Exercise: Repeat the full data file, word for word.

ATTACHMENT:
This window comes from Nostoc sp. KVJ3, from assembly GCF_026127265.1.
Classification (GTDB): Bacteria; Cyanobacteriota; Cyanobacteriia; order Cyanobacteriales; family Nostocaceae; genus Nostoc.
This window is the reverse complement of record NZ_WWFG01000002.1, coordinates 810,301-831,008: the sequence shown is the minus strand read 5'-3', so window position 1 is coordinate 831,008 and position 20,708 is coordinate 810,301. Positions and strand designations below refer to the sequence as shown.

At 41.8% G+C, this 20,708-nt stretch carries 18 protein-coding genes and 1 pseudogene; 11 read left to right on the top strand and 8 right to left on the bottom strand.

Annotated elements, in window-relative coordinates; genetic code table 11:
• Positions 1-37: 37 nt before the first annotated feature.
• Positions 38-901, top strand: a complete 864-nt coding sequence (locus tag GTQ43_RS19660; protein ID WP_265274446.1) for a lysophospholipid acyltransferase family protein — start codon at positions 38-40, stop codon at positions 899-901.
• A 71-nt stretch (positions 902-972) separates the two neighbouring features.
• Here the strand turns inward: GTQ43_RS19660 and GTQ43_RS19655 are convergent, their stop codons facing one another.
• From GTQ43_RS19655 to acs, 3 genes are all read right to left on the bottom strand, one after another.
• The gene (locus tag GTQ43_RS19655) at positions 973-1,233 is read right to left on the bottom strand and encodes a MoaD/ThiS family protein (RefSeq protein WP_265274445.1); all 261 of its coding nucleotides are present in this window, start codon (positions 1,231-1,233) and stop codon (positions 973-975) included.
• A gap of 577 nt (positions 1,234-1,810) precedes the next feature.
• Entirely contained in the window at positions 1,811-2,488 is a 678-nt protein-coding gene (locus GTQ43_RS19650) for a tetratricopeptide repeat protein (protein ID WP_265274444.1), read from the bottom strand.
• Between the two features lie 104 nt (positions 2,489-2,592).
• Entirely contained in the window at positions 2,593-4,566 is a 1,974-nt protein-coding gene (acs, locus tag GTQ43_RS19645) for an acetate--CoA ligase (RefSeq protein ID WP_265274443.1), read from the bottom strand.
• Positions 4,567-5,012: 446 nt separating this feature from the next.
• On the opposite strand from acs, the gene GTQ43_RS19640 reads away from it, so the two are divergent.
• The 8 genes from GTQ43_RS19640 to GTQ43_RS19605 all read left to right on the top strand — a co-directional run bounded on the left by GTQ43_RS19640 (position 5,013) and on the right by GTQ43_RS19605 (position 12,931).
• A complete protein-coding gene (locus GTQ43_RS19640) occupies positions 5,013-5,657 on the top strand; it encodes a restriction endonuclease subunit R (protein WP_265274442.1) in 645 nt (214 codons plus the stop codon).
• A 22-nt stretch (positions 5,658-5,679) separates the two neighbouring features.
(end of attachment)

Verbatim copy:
This window comes from Nostoc sp. KVJ3, from assembly GCF_026127265.1.
Classification (GTDB): Bacteria; Cyanobacteriota; Cyanobacteriia; order Cyanobacteriales; family Nostocaceae; genus Nostoc.
This window is the reverse complement of record NZ_WWFG01000002.1, coordinates 810,301-831,008: the sequence shown is the minus strand read 5'-3', so window position 1 is coordinate 831,008 and position 20,708 is coordinate 810,301. Positions and strand designations below refer to the sequence as shown.

At 41.8% G+C, this 20,708-nt stretch carries 18 protein-coding genes and 1 pseudogene; 11 read left to right on the top strand and 8 right to left on the bottom strand.

Annotated elements, in window-relative coordinates; genetic code table 11:
• Positions 1-37: 37 nt before the first annotated feature.
• Positions 38-901, top strand: a complete 864-nt coding sequence (locus tag GTQ43_RS19660; protein ID WP_265274446.1) for a lysophospholipid acyltransferase family protein — start codon at positions 38-40, stop codon at positions 899-901.
• A 71-nt stretch (positions 902-972) separates the two neighbouring features.
• Here the strand turns inward: GTQ43_RS19660 and GTQ43_RS19655 are convergent, their stop codons facing one another.
• From GTQ43_RS19655 to acs, 3 genes are all read right to left on the bottom strand, one after another.
• The gene (locus tag GTQ43_RS19655) at positions 973-1,233 is read right to left on the bottom strand and encodes a MoaD/ThiS family protein (RefSeq protein WP_265274445.1); all 261 of its coding nucleotides are present in this window, start codon (positions 1,231-1,233) and stop codon (positions 973-975) included.
• A gap of 577 nt (positions 1,234-1,810) precedes the next feature.
• Entirely contained in the window at positions 1,811-2,488 is a 678-nt protein-coding gene (locus GTQ43_RS19650) for a tetratricopeptide repeat protein (protein ID WP_265274444.1), read from the bottom strand.
• Between the two features lie 104 nt (positions 2,489-2,592).
• Entirely contained in the window at positions 2,593-4,566 is a 1,974-nt protein-coding gene (acs, locus tag GTQ43_RS19645) for an acetate--CoA ligase (RefSeq protein ID WP_265274443.1), read from the bottom strand.
• Positions 4,567-5,012: 446 nt separating this feature from the next.
• On the opposite strand from acs, the gene GTQ43_RS19640 reads away from it, so the two are divergent.
• The 8 genes from GTQ43_RS19640 to GTQ43_RS19605 all read left to right on the top strand — a co-directional run bounded on the left by GTQ43_RS19640 (position 5,013) and on the right by GTQ43_RS19605 (position 12,931).
• A complete protein-coding gene (locus GTQ43_RS19640) occupies positions 5,013-5,657 on the top strand; it encodes a restriction endonuclease subunit R (protein WP_265274442.1) in 645 nt (214 codons plus the stop codon).
• A 22-nt stretch (positions 5,658-5,679) separates the two neighbouring features.